Most of Interstate 280, from San Jose to Daly City, is designated as the Junipero Serra Freeway in honor of Spanish missionary
Junípero Serra, who founded many of California's missions in the 18th century. A 26-foot (8 meter) high "faux"-sandstone statue of Father Serra kneeling and pointing over the freeway is located at a highway rest area just north of the Highway 92 intersection between the Bunker Hill Drive and Black Mountain Road exits on northbound I-280 in Hillsborough, and can be clearly seen by drivers in both directions. The segment of Interstate 280 north of Route 1 in San Francisco was originally named the Southern Freeway, but has since been officially renamed the John F. Foran Freeway. However, most San Franciscans still refer to it as the Southern Freeway. The section of I-280 between the James Lick Freeway and its end at Third Street and King Street is called the Southern Embarcadero Freeway.
Major intersections include US 101 and State Route 1 in San Francisco, Interstate 380 in San Bruno, and
Interstate 880and 680 and US 101 in San Jose.
The Junipero Serra Freeway is Route 280 from Route 1 in San Francisco to Route 17, as named by Assembly Concurrent Resolution 140, Chapter 208 in 1967. [cite book | url=http://www.dot.ca.gov/hq/tsip/hseb/products/2006_Named_Freeways.pdf | title=2006 Named Freeways, Highways, Structures and Other Appurtenances in California | publisher=
Caltrans| pages=60 | accessdate=2007-03-28]
Interstate 280 was added to the
Interstate Highway Systemon September 15, 1955as a route from San Jose north to San Francisco. This ran along the present alignment of I-280 south of San Francisco, but in San Francisco it ran north parallel to State Route 1, past the planned west end of Interstate 80, to the south approach to the Golden Gate Bridge. At that point, Interstate 480 began and headed east on Doyle Drive(U.S. Route 101), the Golden Gate Freeway, and onto the Embarcadero Freeway to reach the San Francisco – Oakland Bay Bridge. I-480 would continue south on the never-built Southern Embarcadero Freeway to meet the Southern Freeway (now I-280), and meet up with I-280 again near the Alemany Maze, which served as the 101A Bypass until I-280 was built. The I-280 number was approved on November 10, 1958.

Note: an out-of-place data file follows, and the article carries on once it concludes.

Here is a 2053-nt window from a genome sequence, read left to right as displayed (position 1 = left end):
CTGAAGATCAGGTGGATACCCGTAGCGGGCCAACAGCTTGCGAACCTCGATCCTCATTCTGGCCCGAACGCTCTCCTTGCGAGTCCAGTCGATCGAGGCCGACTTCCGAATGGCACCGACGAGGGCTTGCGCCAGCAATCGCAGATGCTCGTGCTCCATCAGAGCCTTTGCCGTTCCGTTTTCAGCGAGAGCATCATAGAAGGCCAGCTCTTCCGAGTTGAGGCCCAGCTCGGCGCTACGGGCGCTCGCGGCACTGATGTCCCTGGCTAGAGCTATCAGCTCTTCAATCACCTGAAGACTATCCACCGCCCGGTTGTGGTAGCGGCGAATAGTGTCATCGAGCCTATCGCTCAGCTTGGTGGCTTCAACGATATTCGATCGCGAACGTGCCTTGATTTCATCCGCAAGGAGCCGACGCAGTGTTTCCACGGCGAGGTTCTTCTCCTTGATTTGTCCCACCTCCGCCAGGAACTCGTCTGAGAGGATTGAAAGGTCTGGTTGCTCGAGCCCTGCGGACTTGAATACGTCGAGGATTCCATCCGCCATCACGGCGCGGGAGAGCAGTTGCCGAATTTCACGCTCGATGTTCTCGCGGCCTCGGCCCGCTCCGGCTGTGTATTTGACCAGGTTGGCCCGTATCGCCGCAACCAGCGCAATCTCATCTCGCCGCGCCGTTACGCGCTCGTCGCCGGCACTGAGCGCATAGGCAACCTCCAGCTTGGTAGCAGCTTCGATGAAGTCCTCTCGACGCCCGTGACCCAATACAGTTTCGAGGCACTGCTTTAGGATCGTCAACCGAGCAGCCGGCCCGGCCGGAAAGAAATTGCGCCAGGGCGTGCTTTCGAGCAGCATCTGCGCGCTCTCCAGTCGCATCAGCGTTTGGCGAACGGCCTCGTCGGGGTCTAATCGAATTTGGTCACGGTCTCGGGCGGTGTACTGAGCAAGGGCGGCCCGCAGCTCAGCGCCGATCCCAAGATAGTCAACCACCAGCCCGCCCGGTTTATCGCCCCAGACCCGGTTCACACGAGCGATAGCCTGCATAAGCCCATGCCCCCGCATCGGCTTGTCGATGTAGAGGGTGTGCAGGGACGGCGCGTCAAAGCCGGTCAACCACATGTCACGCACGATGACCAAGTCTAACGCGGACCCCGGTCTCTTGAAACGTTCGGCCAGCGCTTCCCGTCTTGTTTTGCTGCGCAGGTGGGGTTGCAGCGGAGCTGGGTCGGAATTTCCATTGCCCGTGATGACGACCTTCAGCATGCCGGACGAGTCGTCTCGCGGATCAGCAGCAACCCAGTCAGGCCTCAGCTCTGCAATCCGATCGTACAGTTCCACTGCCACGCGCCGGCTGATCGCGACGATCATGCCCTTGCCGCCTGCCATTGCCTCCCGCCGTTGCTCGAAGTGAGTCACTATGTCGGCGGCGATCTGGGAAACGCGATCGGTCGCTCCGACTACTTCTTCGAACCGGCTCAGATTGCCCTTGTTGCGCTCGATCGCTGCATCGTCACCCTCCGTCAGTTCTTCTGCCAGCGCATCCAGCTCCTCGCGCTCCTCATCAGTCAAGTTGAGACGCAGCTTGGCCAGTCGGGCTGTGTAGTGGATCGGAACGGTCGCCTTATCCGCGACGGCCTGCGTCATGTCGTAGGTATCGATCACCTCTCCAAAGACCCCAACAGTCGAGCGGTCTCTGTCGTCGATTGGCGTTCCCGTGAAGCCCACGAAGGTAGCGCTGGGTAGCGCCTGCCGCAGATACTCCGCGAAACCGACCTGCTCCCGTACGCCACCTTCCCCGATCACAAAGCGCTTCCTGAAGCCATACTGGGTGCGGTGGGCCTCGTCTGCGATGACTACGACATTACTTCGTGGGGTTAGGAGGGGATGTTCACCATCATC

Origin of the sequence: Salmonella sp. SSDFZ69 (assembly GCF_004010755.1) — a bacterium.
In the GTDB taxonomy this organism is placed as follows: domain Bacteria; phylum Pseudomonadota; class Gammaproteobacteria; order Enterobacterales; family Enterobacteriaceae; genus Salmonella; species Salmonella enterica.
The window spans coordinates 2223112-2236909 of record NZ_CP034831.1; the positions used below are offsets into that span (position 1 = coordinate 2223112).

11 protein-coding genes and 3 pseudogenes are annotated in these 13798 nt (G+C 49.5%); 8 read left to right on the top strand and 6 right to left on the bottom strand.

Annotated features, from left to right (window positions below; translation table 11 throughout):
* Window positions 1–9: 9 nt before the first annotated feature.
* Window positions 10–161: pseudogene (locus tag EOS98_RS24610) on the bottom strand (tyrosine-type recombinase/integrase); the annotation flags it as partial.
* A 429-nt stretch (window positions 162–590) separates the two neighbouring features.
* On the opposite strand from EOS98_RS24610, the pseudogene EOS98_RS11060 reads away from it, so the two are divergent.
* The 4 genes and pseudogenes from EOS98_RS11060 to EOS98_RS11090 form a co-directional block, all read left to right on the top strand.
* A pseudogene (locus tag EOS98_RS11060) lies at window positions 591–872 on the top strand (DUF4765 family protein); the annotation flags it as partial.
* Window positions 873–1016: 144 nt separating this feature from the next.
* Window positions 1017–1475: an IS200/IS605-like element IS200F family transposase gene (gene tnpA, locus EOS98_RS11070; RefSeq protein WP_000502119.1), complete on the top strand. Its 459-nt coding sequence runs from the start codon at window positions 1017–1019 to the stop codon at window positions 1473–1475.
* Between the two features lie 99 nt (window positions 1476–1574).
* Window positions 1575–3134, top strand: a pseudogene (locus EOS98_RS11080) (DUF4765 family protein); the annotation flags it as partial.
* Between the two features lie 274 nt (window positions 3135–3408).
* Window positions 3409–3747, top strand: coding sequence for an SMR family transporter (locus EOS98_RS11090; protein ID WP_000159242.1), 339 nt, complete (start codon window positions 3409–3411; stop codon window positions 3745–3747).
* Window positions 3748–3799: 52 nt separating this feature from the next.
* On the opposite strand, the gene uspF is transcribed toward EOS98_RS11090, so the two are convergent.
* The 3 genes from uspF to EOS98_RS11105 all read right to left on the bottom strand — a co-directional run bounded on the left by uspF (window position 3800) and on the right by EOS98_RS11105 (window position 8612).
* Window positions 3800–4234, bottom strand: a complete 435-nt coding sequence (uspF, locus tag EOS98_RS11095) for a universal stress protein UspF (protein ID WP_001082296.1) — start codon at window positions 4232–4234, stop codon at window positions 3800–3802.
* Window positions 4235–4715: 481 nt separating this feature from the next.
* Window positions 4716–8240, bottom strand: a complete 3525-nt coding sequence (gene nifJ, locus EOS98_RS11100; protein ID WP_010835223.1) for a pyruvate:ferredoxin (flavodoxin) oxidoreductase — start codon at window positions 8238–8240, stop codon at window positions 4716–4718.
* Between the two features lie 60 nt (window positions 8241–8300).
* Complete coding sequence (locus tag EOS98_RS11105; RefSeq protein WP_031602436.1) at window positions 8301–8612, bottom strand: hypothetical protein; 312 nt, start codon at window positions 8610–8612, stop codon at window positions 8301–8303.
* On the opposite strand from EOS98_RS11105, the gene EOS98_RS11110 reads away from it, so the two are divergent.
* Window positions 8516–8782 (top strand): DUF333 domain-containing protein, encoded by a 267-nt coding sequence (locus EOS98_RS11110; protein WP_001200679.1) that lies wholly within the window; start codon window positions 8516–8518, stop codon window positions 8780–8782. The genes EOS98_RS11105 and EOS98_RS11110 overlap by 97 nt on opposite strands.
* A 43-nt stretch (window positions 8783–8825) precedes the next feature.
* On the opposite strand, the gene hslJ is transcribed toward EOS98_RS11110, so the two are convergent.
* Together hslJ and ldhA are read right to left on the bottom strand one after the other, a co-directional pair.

In the 1964 renumbering, the Route 280 designation was officially applied to the planned route. This replaced SR 1 in San Francisco; the new SR 1 alignment turned northeast where I-280 now runs, quickly ending at State Route 82 (San Jose Avenue/
Alemany Boulevard). SR 1 however continued to be signed along its former (and current) alignment, which had not been upgraded to freewaystandards.
A realignment approved January
1968took I-280 onto its current route. This ran along what had been SR 1, SR 82, State Route 87 and I-480 (downgraded to a State Route then), ending at Interstate 80 at the west end of the Bay Bridge. This change was made on the state level in 1968, restoring SR 1 to its current alignment and truncating SR 82, SR 87 and SR 480. [http://cahighways.org/273-280.html#280 California Highways: Interstate 280] ]
The section of I-280 between SR 92 (San Mateo) and SR 84 (Woodside) was not completed until the 1970s. Until then, traffic was routed on Cañada road between the two ends.Fact|date=February 2008
The short piece of I-280 between 3rd Street and SR 480 in downtown San Francisco was never built, and the piece from 3rd Street south to U.S. Route 101 was reconstructed after it was damaged by the 1989
Loma Prieta earthquake. The piece between SR 480 and I-80 was torn down along with the rest of the Embarcadero Freeway; all that remains of the I-80 interchange is a few ramp stubs, which will be removed as part of the San Francisco – Oakland Bay BridgeWestern Approach reconstruction project.
:"Note: Except where prefixed with a letter,
postmiles were measured in 1964, based on the alignment as it existed at that time, and do not necessarily reflect current mileage. The numbers reset at county lines; the start and end postmiles in each county are given in the county column."
* [http://www.westcoastroads.com/california/i-280_ca.html WestCoastRoads - Interstate 280]